Botanical Name: Trigonella foenum-graecum
Common Name: Fenugreek
Hindi : Methi
Sanskrit : Medhika, Chandrika
Fenugreek (/ˈfɛnjʉɡriːk/; Trigonella foenum-graecum) is an annual plant in the family Fabaceae, with leaves consisting of three small ob ovate to oblong leaflets. It is cultivated worldwide as a semiarid crop, and its seeds are a common ingredient in dishes from the Indian Subcontinent in South Asia. Major fenugreek-producing countries are Afghanistan, Pakistan, India, Iran, Nepal, Bangladesh, Argentina, Egypt, France, Spain, Turkey, and Morocco. The largest producer is India, where the major producing states are Rajasthan, Gujarat, Uttarakhand, Uttar Pradesh, Madhya Pradesh, Maharashtra, Haryana, and Punjab. Rajasthan accounts for over 80% of India’s output.
Fenugreek is used as a herb (dried or fresh leaves), spice (seeds), and vegetable (fresh leaves, sprouts, and microgreens). Sotolon is the chemical responsible for fenugreek’s distinctive sweet smell.
Cuboid-shaped, yellow- to amber-colored fenugreek seeds are frequently encountered in the cuisines of the Indian Subcontinent, used both whole and powdered in the preparation of pickles, vegetable dishes, daals, and spice mixes such as panch phoron and sambar powder. They are often roasted to reduce bitterness and enhance flavor.
Fresh fenugreek leaves are an ingredient in some Indian curries. Sprouted seeds and microgreens are used in salads. When harvested as microgreens, fenugreek is known as samudra methi in Maharashtra, especially in and around Mumbai, where it is often grown near the sea in the sandy tracts, hence the name samudra, “ocean” in Sanskrit.Samudra methi is also grown in dry river beds in the Gangetic plains. When sold as a vegetable in India, the young plants are harvested with their roots still attached and sold in small bundles in the markets and bazaars. Any remaining soil is washed off to extend their shelf life.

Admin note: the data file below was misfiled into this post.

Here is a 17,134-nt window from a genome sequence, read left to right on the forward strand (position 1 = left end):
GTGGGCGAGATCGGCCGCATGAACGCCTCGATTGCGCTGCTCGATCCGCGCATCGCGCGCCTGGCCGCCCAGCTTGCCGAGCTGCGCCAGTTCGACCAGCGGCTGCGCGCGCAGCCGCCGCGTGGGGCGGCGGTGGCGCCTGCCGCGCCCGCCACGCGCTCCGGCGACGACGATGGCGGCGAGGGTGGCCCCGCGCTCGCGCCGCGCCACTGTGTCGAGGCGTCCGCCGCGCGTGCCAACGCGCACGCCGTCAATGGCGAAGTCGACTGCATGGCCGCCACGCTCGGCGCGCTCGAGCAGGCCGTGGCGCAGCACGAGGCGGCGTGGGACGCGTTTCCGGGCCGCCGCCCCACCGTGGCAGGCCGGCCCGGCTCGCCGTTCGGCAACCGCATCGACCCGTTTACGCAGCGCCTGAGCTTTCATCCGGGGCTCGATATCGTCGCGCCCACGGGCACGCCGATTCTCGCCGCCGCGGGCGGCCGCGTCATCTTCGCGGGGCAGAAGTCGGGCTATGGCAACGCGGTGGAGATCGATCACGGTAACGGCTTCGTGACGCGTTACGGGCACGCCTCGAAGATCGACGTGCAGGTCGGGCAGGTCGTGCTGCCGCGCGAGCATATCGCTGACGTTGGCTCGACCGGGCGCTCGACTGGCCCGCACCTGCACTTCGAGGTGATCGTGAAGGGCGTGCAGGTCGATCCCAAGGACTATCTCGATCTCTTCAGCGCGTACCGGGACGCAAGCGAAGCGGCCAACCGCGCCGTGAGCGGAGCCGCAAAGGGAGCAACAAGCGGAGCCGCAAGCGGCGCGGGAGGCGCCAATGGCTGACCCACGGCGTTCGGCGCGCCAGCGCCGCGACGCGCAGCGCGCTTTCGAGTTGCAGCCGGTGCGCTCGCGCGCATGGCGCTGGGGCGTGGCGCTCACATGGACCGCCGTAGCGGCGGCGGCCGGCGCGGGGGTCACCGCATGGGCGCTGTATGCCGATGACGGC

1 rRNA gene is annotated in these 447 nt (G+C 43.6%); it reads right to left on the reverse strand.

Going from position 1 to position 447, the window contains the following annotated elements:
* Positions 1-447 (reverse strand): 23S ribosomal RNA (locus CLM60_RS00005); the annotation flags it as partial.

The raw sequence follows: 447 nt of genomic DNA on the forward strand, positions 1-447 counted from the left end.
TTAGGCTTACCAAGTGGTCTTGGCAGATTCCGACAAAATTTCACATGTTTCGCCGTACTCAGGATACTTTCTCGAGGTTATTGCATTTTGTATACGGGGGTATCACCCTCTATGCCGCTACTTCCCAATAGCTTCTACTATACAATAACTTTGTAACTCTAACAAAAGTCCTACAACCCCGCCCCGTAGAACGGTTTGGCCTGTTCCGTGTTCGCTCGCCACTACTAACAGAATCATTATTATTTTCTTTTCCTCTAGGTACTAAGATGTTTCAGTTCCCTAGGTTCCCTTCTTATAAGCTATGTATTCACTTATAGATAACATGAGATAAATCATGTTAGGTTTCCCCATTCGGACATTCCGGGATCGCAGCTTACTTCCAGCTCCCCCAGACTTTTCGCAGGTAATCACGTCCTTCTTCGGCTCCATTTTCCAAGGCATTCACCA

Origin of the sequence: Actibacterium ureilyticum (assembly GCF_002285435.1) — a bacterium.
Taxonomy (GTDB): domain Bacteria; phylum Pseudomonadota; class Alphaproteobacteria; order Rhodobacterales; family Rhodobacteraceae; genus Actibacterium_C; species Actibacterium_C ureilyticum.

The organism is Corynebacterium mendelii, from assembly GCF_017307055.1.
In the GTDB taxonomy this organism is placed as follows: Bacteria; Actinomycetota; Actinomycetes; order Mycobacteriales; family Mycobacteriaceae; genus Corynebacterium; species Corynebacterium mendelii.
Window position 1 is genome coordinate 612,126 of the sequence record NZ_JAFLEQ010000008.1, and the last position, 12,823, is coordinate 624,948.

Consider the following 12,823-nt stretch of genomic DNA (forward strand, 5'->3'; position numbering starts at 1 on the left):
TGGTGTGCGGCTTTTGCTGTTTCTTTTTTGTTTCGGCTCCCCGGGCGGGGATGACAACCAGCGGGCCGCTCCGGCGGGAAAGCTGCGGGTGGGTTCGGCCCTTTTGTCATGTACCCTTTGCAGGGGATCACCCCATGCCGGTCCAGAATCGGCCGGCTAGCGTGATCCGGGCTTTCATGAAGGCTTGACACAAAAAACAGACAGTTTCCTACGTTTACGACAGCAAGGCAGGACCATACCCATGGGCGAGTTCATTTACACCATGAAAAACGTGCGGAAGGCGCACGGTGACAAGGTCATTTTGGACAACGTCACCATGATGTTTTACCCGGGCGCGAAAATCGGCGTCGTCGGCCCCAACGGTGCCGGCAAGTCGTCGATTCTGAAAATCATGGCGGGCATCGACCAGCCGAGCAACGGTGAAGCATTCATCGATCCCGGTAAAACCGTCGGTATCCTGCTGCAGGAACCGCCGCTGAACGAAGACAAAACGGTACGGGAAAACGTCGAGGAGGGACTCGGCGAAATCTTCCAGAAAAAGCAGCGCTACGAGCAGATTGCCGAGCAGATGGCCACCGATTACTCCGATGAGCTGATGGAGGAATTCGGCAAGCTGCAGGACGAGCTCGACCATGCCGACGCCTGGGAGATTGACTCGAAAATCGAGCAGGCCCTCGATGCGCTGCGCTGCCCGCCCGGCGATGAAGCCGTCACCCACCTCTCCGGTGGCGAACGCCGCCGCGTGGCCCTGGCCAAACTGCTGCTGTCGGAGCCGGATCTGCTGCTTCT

In Turkish cuisine, fenugreek is used for making a paste known as çemen. Cumin, black pepper, and other spices are added into it, especially to make pastırma.
In Persian cuisine, fenugreek leaves are called شنبلیله (shanbalile). They are the key ingredient and one of several greens incorporated into ghormeh sabzi and eshkeneh, often said to be the Iranian national dishes.
In Egyptian cuisine, peasants in Upper Egypt add fenugreek seeds and maize to their pita bread to produce aish merahrah, a staple of their diet.
Fenugreek is used in Eritrean and Ethiopian cuisine. The word for fenugreek in Amharic is abesh (or abish), and the seed is used in Ethiopia as a natural herbal medicine in the treatment of diabetes.
Hi friends! Methi Aloo easy recipe yet very delicious!
Preparation Time: 15 minutes
Cooking Time: 20 minutes
Cuisine: North Indian, Punjabi
Course: main, vegetable dish
- 2 medium size Potatoes, washed, peeled and cut into small cubes
- 250 gms Fenugreek leaves/ methi, finely chopped
- 3 tbsp Mustard Oil
- 1/2 tsp Red chili powder
- 1/2 tsp Salt or/ to taste
- 1/4 tsp Asafetida
Wash and finely chop Fenugreek leaves/ methi. Keep aside.
Wash, peel and cut the potatoes into small cubes.
Heat Mustard oil in a wok / kadahi/non-stick pan. Add asafetida saute for few seconds add Fenugreek / Methi leaves and saute for two minutes. Add potatoes, red chili powder, salt and mix well . Stirring every 2-3 minutes or so cover and cook on low heat till potatoes are well cooked.
Serve hot with any Indian bread of your choice.
Health benefits of Fenugreek Leaves:
Fenugreek is rich in calcium, phosphorus, and a good source of Iron and vitamin C. Steaming is considered the best way of cooking this herb, as all the vitamins are retained. The protein content in dried fenugreek leaves is almost equal to that in pulses. The leaves are said to be cooling. They are very beneficial in the treatment of indigestion, flatulence and sluggish liver. Fenugreek leaves help treat mouth ulcers. The leaves also help in the formation of blood. The leaves, being rich in iron, are very beneficial for anaemia.
Fenugreek Leaves Home Remedies
- Make a paste of fresh fenugreek leaves. Apply on scalp, leave for 30 minutes, and then wash. This strengthens hair and gets rid of dandruff.
- The freshly ground paste of fenugreek leaves, applied on the face before going to bed, prevents pimples and black heads.
- Make an infusion of the fenugreek leaves. Use this as a gargle for mouth ulcers.
- Due to its cooling properties, applying a poultice made of the fenugreek leaves is an excellent home remedy to heal burns and swellings.
- Fenugreek leaves cooked with green onion stalks, are very good for clearing Constipation.
- A tbsp of fenugreek leaves juice, taken with 1-2 black raisins, relieves dysentry.
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